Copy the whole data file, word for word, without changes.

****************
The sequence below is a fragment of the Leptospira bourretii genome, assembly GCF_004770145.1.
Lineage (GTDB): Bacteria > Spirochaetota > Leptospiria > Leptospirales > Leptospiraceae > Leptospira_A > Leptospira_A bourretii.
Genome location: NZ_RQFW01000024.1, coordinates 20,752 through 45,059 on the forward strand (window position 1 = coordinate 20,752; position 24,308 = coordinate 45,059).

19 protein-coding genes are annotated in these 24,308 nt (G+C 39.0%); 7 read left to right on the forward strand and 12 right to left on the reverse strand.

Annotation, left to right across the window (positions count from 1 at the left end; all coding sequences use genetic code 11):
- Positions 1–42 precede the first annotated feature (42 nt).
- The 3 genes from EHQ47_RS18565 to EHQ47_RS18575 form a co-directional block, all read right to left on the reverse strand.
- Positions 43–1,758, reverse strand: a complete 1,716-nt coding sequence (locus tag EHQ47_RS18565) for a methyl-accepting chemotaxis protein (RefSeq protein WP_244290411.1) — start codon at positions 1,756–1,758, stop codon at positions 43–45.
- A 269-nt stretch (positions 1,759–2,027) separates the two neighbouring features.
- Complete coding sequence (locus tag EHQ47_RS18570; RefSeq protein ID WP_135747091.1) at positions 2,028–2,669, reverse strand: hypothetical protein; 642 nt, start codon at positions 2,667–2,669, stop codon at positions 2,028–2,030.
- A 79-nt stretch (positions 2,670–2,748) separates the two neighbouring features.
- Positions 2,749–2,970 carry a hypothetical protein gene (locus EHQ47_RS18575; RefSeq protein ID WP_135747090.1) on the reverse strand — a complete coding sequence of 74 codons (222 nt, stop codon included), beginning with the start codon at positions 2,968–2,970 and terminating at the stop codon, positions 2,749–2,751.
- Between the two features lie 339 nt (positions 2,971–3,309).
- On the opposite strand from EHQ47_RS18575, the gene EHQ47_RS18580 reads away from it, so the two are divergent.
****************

The sequence below is a fragment of the Leptospira bourretii genome, assembly GCF_004770145.1.
Lineage (GTDB): Bacteria > Spirochaetota > Leptospiria > Leptospirales > Leptospiraceae > Leptospira_A > Leptospira_A bourretii.
Genome location: NZ_RQFW01000024.1, coordinates 20,752 through 45,059 on the forward strand (window position 1 = coordinate 20,752; position 24,308 = coordinate 45,059).

19 protein-coding genes are annotated in these 24,308 nt (G+C 39.0%); 7 read left to right on the forward strand and 12 right to left on the reverse strand.

Annotation, left to right across the window (positions count from 1 at the left end; all coding sequences use genetic code 11):
- Positions 1–42 precede the first annotated feature (42 nt).
- The 3 genes from EHQ47_RS18565 to EHQ47_RS18575 form a co-directional block, all read right to left on the reverse strand.
- Positions 43–1,758, reverse strand: a complete 1,716-nt coding sequence (locus tag EHQ47_RS18565) for a methyl-accepting chemotaxis protein (RefSeq protein WP_244290411.1) — start codon at positions 1,756–1,758, stop codon at positions 43–45.
- A 269-nt stretch (positions 1,759–2,027) separates the two neighbouring features.
- Complete coding sequence (locus tag EHQ47_RS18570; RefSeq protein ID WP_135747091.1) at positions 2,028–2,669, reverse strand: hypothetical protein; 642 nt, start codon at positions 2,667–2,669, stop codon at positions 2,028–2,030.
- A 79-nt stretch (positions 2,670–2,748) separates the two neighbouring features.
- Positions 2,749–2,970 carry a hypothetical protein gene (locus EHQ47_RS18575; RefSeq protein ID WP_135747090.1) on the reverse strand — a complete coding sequence of 74 codons (222 nt, stop codon included), beginning with the start codon at positions 2,968–2,970 and terminating at the stop codon, positions 2,749–2,751.
- Between the two features lie 339 nt (positions 2,971–3,309).
- On the opposite strand from EHQ47_RS18575, the gene EHQ47_RS18580 reads away from it, so the two are divergent.